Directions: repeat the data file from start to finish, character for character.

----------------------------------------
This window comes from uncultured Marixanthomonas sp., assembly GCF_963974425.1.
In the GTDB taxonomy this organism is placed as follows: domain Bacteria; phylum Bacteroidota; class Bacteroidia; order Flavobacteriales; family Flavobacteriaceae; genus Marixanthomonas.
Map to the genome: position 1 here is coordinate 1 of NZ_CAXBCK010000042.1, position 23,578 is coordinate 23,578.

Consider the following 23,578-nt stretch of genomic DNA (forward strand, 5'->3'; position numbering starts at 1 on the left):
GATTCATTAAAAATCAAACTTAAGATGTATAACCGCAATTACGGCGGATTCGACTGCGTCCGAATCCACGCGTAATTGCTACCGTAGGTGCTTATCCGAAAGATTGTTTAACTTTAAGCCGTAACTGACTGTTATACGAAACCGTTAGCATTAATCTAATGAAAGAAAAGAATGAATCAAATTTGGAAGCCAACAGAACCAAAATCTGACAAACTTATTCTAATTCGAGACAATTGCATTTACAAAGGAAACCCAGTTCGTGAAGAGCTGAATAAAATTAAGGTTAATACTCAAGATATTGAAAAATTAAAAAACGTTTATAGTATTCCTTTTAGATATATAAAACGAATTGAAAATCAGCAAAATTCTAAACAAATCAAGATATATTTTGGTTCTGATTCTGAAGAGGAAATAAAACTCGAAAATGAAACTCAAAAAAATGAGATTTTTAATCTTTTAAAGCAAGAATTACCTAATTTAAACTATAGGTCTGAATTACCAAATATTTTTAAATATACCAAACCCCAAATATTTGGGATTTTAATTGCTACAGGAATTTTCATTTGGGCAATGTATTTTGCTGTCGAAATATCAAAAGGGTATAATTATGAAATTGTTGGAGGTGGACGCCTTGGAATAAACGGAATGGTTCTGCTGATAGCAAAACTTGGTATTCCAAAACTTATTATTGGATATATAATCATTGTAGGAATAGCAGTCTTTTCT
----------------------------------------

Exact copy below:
This window comes from uncultured Marixanthomonas sp., assembly GCF_963974425.1.
In the GTDB taxonomy this organism is placed as follows: domain Bacteria; phylum Bacteroidota; class Bacteroidia; order Flavobacteriales; family Flavobacteriaceae; genus Marixanthomonas.
Map to the genome: position 1 here is coordinate 1 of NZ_CAXBCK010000042.1, position 23,578 is coordinate 23,578.

Consider the following 23,578-nt stretch of genomic DNA (forward strand, 5'->3'; position numbering starts at 1 on the left):
GATTCATTAAAAATCAAACTTAAGATGTATAACCGCAATTACGGCGGATTCGACTGCGTCCGAATCCACGCGTAATTGCTACCGTAGGTGCTTATCCGAAAGATTGTTTAACTTTAAGCCGTAACTGACTGTTATACGAAACCGTTAGCATTAATCTAATGAAAGAAAAGAATGAATCAAATTTGGAAGCCAACAGAACCAAAATCTGACAAACTTATTCTAATTCGAGACAATTGCATTTACAAAGGAAACCCAGTTCGTGAAGAGCTGAATAAAATTAAGGTTAATACTCAAGATATTGAAAAATTAAAAAACGTTTATAGTATTCCTTTTAGATATATAAAACGAATTGAAAATCAGCAAAATTCTAAACAAATCAAGATATATTTTGGTTCTGATTCTGAAGAGGAAATAAAACTCGAAAATGAAACTCAAAAAAATGAGATTTTTAATCTTTTAAAGCAAGAATTACCTAATTTAAACTATAGGTCTGAATTACCAAATATTTTTAAATATACCAAACCCCAAATATTTGGGATTTTAATTGCTACAGGAATTTTCATTTGGGCAATGTATTTTGCTGTCGAAATATCAAAAGGGTATAATTATGAAATTGTTGGAGGTGGACGCCTTGGAATAAACGGAATGGTTCTGCTGATAGCAAAACTTGGTATTCCAAAACTTATTATTGGATATATAATCATTGTAGGAATAGCAGTCTTTTCT